Auto parts workers buckle up and join Unifor
Momentum to unionize continues to grow across Canada’s auto parts sector, after 600 workers at TRQSS Inc., a seatbelt manufacturer in Windsor, Ontario, voted to join Unifor.
“By joining Unifor, auto parts workers at TRQSS have taken an important step towards their objective of having the coverage, and security, of a first collective agreement,” said Lana Payne, Unifor National President. “Momentum is clearly building across the sector. Workers are standing up for themselves and saying loudly and clearly that they’re better off with the protection union membership provides.”
Unifor currently represents 17,000 auto parts workers across more than 100 factories in Ontario and Quebec. The union drive at TRQSS was certified by the Ontario Labour Relations Board on January 11, 2023 after workers voted to join Unifor late last year.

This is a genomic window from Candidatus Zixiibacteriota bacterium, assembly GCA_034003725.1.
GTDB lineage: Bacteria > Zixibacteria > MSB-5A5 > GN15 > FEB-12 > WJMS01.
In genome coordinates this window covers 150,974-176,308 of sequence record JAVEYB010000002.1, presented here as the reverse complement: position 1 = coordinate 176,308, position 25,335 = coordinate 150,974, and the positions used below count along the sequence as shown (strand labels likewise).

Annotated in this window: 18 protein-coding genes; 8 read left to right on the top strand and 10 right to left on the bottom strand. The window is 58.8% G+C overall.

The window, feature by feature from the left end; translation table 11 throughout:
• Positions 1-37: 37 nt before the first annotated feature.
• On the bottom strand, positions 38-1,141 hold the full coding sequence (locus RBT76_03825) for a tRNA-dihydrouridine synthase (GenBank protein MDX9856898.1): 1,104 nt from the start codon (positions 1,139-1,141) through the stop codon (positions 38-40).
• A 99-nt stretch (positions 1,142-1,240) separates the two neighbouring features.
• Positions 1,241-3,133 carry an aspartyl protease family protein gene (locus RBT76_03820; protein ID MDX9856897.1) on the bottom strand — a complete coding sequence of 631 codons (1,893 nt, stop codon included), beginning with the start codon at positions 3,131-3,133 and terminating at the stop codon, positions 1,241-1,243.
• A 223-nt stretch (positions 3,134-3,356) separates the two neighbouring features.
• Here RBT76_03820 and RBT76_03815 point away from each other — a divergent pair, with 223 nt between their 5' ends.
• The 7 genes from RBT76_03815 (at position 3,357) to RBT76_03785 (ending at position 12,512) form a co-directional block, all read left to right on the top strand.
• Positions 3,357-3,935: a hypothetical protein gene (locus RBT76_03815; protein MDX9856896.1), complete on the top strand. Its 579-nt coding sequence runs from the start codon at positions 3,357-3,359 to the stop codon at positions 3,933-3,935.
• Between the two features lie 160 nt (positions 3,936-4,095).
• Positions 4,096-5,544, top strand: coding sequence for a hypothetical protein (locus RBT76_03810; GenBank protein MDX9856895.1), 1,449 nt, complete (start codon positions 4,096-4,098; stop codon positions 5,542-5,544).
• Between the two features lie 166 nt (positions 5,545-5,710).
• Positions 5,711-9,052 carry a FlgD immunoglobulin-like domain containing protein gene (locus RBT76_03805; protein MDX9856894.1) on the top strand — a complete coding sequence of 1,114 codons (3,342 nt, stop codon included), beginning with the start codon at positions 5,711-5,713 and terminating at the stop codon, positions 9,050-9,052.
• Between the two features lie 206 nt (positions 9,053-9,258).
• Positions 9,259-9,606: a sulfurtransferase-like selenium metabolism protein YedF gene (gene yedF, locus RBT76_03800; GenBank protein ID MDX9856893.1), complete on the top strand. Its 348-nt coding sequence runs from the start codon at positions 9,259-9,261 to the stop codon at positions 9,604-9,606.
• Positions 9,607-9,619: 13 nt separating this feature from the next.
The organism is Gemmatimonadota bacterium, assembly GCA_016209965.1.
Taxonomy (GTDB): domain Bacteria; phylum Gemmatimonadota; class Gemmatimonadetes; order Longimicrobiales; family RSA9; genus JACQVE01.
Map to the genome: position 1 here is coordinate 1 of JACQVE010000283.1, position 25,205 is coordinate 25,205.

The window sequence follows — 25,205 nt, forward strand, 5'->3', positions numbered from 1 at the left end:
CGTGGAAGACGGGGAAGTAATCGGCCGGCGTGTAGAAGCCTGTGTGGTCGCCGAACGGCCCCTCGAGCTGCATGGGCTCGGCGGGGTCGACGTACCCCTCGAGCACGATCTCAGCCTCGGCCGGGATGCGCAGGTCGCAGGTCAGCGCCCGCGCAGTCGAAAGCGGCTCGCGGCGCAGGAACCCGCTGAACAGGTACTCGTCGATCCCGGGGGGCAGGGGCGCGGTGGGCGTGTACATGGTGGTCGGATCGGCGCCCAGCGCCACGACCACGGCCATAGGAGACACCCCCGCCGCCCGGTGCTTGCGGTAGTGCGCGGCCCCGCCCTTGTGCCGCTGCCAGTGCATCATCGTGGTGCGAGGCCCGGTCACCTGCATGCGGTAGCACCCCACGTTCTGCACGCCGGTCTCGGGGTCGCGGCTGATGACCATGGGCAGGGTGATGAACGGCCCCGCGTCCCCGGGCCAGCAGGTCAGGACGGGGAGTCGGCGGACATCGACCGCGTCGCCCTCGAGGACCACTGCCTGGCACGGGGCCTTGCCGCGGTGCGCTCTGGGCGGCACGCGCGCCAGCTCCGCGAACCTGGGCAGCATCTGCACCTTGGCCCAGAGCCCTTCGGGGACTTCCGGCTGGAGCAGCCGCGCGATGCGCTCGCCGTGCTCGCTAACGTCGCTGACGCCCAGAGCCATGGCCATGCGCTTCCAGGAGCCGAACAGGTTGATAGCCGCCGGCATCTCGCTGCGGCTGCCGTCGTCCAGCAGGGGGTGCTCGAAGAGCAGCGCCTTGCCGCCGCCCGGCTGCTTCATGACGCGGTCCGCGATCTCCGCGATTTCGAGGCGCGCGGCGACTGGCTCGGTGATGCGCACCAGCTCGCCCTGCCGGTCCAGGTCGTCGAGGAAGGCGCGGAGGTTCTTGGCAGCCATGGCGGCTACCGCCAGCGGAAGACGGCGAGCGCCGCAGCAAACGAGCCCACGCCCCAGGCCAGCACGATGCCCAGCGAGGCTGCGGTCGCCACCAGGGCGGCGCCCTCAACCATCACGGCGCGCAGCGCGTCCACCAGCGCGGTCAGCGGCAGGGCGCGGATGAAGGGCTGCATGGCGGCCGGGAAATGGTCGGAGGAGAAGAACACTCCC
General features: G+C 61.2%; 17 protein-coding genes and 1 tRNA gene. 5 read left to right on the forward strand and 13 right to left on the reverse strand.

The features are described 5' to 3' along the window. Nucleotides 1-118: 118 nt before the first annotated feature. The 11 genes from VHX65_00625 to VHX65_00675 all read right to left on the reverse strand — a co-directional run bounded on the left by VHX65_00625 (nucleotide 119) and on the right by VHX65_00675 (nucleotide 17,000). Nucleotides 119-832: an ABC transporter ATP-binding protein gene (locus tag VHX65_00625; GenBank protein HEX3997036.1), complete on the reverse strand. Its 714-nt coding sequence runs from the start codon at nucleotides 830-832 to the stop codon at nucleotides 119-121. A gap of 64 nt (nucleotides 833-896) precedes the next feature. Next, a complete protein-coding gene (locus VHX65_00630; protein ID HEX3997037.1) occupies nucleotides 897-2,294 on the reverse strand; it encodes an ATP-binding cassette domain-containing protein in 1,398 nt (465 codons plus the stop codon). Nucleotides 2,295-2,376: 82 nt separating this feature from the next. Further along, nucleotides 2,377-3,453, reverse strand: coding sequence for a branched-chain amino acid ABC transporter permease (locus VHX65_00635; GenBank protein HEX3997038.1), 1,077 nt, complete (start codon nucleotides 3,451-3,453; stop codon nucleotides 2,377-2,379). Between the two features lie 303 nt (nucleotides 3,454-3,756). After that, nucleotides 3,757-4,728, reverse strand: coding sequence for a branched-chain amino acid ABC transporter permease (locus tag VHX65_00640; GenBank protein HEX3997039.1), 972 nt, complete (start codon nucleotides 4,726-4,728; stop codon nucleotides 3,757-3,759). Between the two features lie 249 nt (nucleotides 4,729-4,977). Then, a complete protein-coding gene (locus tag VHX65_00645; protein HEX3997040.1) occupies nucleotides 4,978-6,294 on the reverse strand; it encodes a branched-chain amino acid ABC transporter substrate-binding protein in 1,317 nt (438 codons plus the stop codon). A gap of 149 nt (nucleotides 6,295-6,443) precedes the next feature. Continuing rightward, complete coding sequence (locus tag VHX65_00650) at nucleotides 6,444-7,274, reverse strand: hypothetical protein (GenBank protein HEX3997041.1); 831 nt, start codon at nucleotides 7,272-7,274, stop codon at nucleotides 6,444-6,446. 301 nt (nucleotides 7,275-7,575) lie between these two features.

TRQSS supplies seatbelts to automakers such as Toyota in Canada and is a key factory, alongside four sister plants in North America, that comprise the TRAM auto parts firm, a subsidiary of Japanese-based Tokai Rika Group. It is the latest large-scale organizing campaign in the auto sector and follows the UAW’s successful union drive at the GM/LG Ultium battery plant in Lordstown, Ohio on Dec. 9, 2022.
“Auto parts workers are highly skilled and understand their vital role in our domestic supply chain, particularly as the industry transitions to electric vehicle manufacture,” added Payne. “This transition brings new opportunities. Unifor is poised for the future with a new vision for Canada’s auto sector that includes everyone and clearly our message is resonating.”
Unifor’s recently released industrial policy strategy, entitled “Navigating the Road Ahead” envisions a stronger, more sustainable auto sector powered by good, union jobs throughout Canada. One of its five core pillars focuses on implementing concrete measures to strengthen workers’ rights to unionize and bargain fair collective agreements with employers.